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        1 - Components of Plato’s Critical Approach to Poetry and Poets
        Meysam Dadkhah Ali Naqi  Baqershahi
        In his Republic, after denouncing Athenian poetry and poets in certain sections, Plato decrees their deportation from his Utopia in the 10th book of the same work. At the same time, however, Plato’s own works abound in poetic concepts, and wherever he talks about poets, Full Text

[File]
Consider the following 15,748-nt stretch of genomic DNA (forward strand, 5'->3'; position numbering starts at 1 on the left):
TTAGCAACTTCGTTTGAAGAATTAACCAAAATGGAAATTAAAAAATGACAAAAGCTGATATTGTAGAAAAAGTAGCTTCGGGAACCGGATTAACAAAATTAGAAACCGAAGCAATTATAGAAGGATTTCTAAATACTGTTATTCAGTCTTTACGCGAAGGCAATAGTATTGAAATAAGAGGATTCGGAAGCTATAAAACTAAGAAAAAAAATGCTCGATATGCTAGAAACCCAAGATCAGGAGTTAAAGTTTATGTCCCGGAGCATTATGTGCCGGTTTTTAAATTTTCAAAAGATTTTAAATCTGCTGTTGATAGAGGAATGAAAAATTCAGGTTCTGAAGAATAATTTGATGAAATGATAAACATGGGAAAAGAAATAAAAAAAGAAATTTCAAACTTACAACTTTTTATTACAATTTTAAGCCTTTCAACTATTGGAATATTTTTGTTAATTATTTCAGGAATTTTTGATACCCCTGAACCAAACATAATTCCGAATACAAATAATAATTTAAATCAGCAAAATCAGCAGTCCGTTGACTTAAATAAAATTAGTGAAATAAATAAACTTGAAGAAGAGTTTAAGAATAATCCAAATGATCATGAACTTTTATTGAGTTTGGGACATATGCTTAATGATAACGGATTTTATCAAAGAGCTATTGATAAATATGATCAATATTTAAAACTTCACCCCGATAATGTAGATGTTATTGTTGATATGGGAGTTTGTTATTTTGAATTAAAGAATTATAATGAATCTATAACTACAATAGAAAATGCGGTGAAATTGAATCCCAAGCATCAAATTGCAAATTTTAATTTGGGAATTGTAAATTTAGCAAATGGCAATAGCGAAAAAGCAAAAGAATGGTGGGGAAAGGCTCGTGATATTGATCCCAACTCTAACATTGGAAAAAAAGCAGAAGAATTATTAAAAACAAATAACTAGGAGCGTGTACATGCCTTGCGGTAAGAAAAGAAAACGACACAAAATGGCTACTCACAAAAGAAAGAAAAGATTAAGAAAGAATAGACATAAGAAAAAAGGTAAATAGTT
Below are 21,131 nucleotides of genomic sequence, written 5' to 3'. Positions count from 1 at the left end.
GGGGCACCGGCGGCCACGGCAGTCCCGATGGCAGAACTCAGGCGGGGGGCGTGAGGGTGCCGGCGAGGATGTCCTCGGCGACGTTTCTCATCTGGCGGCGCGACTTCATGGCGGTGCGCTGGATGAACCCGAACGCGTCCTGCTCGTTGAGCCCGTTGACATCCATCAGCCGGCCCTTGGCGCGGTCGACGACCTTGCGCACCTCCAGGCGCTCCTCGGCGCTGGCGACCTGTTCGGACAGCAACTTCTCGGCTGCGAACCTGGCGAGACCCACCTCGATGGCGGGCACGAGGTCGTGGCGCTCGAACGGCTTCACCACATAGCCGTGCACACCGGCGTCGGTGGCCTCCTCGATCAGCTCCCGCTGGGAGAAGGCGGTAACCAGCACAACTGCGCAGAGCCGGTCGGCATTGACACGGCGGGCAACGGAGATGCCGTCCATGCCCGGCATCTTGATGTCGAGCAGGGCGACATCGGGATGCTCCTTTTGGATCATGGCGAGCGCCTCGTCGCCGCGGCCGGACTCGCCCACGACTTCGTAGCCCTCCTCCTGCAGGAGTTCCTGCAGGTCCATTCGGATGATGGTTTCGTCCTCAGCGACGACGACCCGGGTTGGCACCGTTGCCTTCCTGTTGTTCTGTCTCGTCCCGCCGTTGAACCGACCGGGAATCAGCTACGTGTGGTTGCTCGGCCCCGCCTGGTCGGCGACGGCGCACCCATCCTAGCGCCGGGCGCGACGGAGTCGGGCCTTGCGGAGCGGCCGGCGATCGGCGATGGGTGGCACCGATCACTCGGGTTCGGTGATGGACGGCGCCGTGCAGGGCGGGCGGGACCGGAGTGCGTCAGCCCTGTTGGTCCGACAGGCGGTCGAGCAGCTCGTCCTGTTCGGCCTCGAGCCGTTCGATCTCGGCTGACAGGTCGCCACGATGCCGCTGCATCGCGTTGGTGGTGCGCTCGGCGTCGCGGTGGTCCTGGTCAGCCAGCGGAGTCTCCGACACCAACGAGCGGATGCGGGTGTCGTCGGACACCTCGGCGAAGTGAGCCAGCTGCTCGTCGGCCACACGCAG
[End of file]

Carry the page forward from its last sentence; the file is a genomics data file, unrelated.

In his Republic, after denouncing Athenian poetry and poets in certain sections, Plato decrees their deportation from his Utopia in the 10th book of the same work. At the same time, however, Plato’s own works abound in poetic concepts, and wherever he talks about poets, he uses a language which is both hesitant and respectful. Accordingly, this paper is intended to provide some answers to the following questions: which truth underlies such a paradoxical attitude? How could Plato’s approach to poets be explained? What is the main object of Plato’s criticism: Athenian poets’ use of poetry or the essence of poetry itself? Or, should one seek for the response elsewhere and perhaps find the problem in the addressees of poetry? The authors believe that, if one agrees that one of the important elements of poetry in Athens was to believe in an epistemological aspect for sophist teachings, and if one assumes that, beyond ontological and epistemological discussions, Plato’s first problem is basically politics and the establishment of an organized political system, it can be concluded that, in this Utopia, the Athenian poetic tradition and its specific features are not consistent with Plato’s political ideas. The reason is that if one considers paedeia or a system of education to be necessary for the establishment of Utopia, if the intended paedeia is based on mythology and sophists’ teachings as its epistemological origin, it will be doomed to failure from the beginning. Moreover, one can approach this problem from the epistemological aspect of Plato’s philosophy and speak of the distinction between aesthetic beauty, as we know it today and as it is manifest in works of art, and the Ideal beauty or the same truth, as intended by Plato. In his view, the aesthetic view of beauty is a subcategory of Ideal beauty; hence, by the word “beautiful”, he does not merely mean the values that are involved in today’s concept of aesthetics. Rather, he has ethical and epistemological values in mind as well. Therefore, the discussion of the dismissal of poets from Utopia must be revisited under the category of general and particular senses of beauty. Manuscript Document